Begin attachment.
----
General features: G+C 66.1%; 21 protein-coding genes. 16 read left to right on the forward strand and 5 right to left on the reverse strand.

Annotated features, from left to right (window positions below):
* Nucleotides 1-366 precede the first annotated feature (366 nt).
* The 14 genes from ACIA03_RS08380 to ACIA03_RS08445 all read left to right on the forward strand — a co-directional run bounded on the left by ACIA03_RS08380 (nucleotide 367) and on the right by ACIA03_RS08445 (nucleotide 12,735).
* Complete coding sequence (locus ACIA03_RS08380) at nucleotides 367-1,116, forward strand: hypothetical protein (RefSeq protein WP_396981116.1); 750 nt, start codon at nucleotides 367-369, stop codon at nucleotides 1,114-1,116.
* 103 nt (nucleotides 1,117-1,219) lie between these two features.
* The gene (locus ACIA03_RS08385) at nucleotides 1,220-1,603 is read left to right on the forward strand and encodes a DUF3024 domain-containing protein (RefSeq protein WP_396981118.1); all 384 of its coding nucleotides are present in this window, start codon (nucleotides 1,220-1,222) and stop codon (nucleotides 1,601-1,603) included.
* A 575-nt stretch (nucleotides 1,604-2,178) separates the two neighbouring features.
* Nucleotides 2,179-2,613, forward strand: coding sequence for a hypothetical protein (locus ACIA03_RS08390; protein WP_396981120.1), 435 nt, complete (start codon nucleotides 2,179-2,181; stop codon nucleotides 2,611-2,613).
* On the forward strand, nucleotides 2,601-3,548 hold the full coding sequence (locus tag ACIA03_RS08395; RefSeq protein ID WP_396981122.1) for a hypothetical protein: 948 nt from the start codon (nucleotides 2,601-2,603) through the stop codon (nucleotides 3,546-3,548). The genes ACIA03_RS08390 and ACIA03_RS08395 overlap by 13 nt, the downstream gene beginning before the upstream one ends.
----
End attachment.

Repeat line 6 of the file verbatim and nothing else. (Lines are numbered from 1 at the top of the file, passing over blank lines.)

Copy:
* 103 nt (nucleotides 1,117-1,219) lie between these two features.